Sweeping generalization, I know, but if I went to my regular meeting and gave out a survey of the 60+ people who attend with questions regarding their cardiovascular activity for the week including knowing what their maximum heart rate is, for how long did they raise their resting heart beat when engaged in physical activity, or simply, how many days did they get their heart beat above it’s resting state, I am confident 75% wouldn’t even fill out the survey.  They would avoid the survey like they avoid exercise because somehow adding something to one’s life is even harder than taking something away.  And the benefits could actually be as great if not greater.  (I’m hearing some groans.)

In a recent New York Times article about Fitness Age describing the researched benefits of being an older competitive athlete, the outcome was clear: you can change your age, your fitness age.  I dare say that while recovery from an addiction is the act of saving one’s life, being in recovery does not decrease your fitness age.  It conceivably stops the damage already done, perhaps helps the body to heal, and saves one from the hell into which they have descended.  But this isn’t always the case.  Removing the drug to which one is addicted may save a life; but too many stop right there.  That’s it.  Life is based on counting how many days the drug has remained out of one’s life.  And yet, if the research is true, we could be doing so much more.  And most of us don’t.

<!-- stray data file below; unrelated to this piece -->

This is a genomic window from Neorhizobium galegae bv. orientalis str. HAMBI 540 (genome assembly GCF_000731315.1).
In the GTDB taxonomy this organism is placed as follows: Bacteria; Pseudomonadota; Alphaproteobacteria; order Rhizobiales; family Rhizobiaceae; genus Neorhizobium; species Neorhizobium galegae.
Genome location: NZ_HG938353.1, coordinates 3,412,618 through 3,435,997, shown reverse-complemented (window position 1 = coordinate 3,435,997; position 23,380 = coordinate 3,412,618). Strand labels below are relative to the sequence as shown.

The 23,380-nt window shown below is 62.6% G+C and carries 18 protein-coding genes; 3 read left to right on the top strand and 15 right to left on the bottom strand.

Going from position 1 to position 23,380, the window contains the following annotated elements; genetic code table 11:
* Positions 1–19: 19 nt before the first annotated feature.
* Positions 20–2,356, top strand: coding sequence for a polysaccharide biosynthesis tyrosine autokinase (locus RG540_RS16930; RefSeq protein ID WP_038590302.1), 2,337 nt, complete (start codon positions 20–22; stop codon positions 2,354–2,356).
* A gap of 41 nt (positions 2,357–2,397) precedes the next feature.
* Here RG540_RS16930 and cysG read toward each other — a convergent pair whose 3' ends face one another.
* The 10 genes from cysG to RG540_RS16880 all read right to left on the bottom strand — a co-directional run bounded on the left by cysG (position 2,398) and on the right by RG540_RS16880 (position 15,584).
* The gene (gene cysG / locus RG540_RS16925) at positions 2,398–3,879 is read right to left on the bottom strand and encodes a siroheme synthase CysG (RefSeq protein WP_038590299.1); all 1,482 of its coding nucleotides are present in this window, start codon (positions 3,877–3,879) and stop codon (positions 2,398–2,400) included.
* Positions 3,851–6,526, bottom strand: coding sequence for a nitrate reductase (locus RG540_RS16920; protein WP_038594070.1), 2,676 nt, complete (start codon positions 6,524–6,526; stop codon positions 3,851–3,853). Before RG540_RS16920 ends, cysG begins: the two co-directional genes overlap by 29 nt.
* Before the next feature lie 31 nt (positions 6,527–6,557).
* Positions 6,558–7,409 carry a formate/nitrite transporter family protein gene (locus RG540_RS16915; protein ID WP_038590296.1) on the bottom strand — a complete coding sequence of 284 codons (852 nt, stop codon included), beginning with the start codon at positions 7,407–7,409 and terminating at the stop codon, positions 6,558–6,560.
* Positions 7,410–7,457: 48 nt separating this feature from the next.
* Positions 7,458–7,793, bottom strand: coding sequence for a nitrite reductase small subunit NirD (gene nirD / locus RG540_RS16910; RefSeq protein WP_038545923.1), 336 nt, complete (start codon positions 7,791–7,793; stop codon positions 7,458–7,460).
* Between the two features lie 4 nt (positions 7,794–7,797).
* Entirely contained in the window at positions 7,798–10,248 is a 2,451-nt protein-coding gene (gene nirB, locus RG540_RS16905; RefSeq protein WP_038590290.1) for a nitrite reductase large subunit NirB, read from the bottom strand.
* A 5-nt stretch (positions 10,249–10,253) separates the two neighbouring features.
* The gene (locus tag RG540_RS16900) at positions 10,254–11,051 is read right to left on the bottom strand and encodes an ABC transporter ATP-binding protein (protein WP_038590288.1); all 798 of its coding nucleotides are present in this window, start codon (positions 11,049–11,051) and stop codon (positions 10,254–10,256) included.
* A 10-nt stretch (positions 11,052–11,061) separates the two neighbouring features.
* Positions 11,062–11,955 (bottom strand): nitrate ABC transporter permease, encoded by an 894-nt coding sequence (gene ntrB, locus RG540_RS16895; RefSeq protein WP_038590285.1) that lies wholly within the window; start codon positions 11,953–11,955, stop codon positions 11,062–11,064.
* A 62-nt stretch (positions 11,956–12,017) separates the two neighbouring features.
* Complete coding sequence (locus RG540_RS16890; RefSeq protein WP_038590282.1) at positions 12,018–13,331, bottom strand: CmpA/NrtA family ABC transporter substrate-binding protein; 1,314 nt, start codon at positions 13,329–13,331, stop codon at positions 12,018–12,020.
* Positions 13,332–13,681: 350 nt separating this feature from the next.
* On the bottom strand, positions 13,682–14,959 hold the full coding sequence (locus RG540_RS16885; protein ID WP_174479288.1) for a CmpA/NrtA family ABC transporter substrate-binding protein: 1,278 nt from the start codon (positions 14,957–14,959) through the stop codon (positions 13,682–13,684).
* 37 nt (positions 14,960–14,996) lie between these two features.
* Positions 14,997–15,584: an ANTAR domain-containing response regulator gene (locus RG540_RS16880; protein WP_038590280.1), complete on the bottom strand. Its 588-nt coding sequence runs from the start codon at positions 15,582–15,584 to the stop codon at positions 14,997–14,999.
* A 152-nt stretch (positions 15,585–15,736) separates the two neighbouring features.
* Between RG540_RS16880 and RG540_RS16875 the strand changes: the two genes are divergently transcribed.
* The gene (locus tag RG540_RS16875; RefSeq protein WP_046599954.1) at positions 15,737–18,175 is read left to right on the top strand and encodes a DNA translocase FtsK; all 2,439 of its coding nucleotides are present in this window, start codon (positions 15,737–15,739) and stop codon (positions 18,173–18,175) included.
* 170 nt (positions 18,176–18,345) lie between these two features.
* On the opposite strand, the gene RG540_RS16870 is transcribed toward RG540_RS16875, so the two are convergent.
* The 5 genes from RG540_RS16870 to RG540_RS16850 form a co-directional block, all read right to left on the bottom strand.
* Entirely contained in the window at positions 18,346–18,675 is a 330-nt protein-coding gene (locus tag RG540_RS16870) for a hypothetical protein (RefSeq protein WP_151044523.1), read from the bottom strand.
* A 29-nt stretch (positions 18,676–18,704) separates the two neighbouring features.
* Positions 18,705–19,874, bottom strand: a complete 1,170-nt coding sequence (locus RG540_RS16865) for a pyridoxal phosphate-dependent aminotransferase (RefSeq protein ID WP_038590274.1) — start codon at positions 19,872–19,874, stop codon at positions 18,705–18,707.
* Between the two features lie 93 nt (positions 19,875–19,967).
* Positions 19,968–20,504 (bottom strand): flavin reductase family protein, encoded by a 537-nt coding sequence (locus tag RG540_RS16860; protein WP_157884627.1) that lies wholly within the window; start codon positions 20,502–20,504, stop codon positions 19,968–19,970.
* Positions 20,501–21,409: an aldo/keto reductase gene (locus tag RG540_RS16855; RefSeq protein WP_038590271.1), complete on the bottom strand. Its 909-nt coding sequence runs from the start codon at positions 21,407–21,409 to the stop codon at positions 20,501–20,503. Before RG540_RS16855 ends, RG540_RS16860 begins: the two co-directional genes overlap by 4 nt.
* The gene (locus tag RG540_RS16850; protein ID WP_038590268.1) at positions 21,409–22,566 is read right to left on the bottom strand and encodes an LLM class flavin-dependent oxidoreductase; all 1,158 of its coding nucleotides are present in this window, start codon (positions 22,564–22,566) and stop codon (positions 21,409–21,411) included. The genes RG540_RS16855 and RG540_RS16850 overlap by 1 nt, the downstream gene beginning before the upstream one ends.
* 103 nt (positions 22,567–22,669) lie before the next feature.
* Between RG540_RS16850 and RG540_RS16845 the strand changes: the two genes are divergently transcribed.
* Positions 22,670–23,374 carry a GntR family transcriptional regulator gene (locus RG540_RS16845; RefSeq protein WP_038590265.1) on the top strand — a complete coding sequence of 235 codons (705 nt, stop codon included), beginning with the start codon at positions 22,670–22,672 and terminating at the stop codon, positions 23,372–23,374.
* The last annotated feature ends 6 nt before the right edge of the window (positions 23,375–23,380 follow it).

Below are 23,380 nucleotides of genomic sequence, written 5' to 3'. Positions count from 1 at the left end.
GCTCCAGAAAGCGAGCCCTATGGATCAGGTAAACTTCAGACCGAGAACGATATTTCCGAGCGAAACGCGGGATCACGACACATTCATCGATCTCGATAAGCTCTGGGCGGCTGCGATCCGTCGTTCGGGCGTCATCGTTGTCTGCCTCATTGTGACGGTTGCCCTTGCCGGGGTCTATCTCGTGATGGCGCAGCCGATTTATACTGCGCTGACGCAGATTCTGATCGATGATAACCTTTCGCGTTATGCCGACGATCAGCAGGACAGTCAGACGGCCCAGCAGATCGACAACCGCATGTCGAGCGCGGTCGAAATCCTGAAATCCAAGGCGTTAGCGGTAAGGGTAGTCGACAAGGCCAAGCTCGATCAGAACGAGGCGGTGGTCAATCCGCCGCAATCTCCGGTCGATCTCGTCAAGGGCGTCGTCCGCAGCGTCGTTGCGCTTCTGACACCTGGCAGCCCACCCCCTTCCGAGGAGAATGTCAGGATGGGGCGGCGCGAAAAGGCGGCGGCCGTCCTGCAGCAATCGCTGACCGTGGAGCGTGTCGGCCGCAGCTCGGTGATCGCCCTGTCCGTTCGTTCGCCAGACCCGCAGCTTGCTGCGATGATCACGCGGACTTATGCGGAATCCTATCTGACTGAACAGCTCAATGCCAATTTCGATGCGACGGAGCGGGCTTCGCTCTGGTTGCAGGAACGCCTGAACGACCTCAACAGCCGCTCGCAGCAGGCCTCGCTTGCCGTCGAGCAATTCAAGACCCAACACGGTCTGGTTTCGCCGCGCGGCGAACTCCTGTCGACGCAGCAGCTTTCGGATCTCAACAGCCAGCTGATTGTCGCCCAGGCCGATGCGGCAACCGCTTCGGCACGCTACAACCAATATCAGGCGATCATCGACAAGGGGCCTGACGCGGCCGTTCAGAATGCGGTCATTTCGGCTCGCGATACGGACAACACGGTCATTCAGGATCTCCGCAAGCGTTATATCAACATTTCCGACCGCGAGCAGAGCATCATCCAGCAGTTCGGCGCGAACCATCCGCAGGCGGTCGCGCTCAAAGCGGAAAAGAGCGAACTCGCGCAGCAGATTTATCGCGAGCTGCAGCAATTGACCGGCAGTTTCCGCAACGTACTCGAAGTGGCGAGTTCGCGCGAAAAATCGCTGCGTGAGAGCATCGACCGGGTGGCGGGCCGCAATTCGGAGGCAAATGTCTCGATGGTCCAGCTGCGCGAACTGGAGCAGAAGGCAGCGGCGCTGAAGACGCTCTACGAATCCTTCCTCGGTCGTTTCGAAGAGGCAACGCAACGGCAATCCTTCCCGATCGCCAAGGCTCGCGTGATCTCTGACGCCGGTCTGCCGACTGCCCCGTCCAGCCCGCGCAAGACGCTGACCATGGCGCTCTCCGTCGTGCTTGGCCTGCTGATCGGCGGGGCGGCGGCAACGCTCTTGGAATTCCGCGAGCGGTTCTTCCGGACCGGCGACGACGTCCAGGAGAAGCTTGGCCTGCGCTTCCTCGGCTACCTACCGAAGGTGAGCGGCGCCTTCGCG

I am a man who has lived with HIV for ten years now.  5 years ago I received an AIDS diagnosis because I was doing all sorts of things to hurt myself in my addiction.  I’ve injected the worst forms of drugs, bath-salts, the purest forms of research chemicals you can find on the planet, used dirty syringes in the hopes of contracting something deadly (little did I know that when I contracted HIV it was no longer a death sentence).  When I stopped, my body restored it’s order; I am a relatively healthy person when I allow my body to be in a natural state.  I’m 47 years old.  But I exercise.

My fitness age:  26.